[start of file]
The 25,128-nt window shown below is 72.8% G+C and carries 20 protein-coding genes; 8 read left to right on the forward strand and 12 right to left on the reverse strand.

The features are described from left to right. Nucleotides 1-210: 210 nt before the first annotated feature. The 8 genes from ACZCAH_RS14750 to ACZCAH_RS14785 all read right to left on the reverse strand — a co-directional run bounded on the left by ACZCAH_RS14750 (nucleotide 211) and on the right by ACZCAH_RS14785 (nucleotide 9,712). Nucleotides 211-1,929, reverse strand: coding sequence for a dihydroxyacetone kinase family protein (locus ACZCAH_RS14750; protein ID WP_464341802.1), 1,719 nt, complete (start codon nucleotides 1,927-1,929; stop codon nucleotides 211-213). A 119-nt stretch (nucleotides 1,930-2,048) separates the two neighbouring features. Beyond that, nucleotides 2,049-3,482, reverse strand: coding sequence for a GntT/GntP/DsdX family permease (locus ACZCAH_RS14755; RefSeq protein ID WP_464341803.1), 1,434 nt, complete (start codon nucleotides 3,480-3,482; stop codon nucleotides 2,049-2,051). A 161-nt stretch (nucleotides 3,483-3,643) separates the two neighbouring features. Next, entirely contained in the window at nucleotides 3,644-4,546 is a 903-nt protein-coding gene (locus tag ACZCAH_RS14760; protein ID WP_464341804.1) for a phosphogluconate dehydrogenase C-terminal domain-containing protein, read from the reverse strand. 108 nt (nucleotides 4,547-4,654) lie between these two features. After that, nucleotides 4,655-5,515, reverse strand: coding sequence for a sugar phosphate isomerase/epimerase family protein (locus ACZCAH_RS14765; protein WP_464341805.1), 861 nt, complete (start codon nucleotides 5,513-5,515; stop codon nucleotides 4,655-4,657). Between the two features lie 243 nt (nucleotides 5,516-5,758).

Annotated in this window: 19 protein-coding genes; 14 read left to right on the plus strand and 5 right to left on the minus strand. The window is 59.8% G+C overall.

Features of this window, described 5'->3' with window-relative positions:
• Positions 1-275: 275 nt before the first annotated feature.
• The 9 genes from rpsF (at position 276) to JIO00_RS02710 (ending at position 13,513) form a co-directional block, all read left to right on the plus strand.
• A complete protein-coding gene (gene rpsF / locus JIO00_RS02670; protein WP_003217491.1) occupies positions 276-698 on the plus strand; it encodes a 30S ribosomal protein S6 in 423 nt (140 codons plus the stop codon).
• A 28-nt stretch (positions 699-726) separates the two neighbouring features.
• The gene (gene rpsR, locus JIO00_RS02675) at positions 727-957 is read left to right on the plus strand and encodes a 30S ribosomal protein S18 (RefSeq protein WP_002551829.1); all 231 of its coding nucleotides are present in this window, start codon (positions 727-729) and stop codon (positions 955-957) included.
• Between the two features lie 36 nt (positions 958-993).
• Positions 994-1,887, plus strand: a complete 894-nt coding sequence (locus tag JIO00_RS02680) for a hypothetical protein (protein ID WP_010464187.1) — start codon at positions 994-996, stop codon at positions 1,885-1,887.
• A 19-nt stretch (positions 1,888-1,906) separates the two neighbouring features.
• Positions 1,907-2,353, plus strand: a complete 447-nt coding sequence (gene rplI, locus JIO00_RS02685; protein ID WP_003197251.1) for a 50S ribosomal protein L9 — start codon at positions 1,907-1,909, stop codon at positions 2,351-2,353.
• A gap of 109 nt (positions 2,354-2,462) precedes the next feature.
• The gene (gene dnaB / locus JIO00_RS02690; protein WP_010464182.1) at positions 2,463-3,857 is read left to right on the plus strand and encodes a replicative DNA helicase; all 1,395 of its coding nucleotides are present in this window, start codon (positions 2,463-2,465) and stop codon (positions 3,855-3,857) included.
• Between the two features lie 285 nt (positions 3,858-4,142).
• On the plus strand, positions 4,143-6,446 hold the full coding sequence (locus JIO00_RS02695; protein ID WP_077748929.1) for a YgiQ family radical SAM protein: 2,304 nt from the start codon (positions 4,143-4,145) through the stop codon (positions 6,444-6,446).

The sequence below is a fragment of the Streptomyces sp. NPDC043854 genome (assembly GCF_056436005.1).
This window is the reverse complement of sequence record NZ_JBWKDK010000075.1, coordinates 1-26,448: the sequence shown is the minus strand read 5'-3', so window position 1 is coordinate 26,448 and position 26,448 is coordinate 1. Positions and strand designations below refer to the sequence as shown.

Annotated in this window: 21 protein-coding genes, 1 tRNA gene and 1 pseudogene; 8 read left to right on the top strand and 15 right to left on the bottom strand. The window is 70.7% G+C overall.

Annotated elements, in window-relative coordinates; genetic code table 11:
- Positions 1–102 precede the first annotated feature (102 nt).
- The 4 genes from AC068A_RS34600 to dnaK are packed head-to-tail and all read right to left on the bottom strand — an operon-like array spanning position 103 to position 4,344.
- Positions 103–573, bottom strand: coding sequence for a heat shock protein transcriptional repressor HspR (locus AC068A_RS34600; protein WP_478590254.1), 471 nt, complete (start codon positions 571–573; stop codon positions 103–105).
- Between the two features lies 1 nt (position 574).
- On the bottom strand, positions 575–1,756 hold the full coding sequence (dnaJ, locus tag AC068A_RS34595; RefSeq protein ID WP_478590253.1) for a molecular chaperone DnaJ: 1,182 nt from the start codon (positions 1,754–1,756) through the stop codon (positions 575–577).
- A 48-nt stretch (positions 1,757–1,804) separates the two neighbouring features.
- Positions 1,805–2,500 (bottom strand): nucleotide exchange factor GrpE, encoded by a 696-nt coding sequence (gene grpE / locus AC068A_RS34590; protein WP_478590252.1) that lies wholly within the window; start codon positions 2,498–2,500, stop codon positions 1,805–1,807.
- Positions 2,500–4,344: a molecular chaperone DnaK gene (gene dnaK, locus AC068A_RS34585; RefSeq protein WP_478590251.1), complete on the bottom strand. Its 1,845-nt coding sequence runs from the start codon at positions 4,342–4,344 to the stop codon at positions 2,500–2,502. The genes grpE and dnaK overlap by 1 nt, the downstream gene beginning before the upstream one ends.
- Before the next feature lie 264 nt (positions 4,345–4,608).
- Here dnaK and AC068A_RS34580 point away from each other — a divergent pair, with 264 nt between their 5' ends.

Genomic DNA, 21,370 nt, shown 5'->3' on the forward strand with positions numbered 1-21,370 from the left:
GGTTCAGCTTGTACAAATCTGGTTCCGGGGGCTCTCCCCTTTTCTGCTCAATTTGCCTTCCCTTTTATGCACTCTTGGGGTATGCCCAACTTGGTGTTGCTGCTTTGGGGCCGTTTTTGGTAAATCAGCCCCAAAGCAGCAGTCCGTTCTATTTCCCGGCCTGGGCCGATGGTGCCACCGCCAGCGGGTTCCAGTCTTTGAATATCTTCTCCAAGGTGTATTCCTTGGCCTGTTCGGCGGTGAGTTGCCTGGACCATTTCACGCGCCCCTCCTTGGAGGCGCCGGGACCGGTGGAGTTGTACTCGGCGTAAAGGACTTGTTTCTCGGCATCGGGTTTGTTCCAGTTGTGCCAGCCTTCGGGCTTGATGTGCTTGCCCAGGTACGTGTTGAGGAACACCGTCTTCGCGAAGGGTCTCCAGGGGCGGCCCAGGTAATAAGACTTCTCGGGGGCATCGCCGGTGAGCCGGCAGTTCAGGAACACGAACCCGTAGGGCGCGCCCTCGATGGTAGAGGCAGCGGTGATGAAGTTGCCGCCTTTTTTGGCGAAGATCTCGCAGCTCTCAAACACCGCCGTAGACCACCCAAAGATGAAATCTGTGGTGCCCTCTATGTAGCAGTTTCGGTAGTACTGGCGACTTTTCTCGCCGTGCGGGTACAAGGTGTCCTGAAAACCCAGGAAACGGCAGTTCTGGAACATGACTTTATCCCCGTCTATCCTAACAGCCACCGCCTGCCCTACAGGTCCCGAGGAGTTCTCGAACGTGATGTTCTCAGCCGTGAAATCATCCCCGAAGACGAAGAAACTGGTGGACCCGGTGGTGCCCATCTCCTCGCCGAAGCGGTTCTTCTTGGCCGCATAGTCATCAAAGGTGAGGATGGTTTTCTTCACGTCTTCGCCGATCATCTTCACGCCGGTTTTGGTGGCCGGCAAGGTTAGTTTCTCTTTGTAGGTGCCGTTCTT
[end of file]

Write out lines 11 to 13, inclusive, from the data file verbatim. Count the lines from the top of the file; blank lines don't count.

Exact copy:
• Positions 994-1,887, plus strand: a complete 894-nt coding sequence (locus tag JIO00_RS02680) for a hypothetical protein (protein ID WP_010464187.1) — start codon at positions 994-996, stop codon at positions 1,885-1,887.
• A 19-nt stretch (positions 1,888-1,906) separates the two neighbouring features.
• Positions 1,907-2,353, plus strand: a complete 447-nt coding sequence (gene rplI, locus JIO00_RS02685; protein ID WP_003197251.1) for a 50S ribosomal protein L9 — start codon at positions 1,907-1,909, stop codon at positions 2,351-2,353.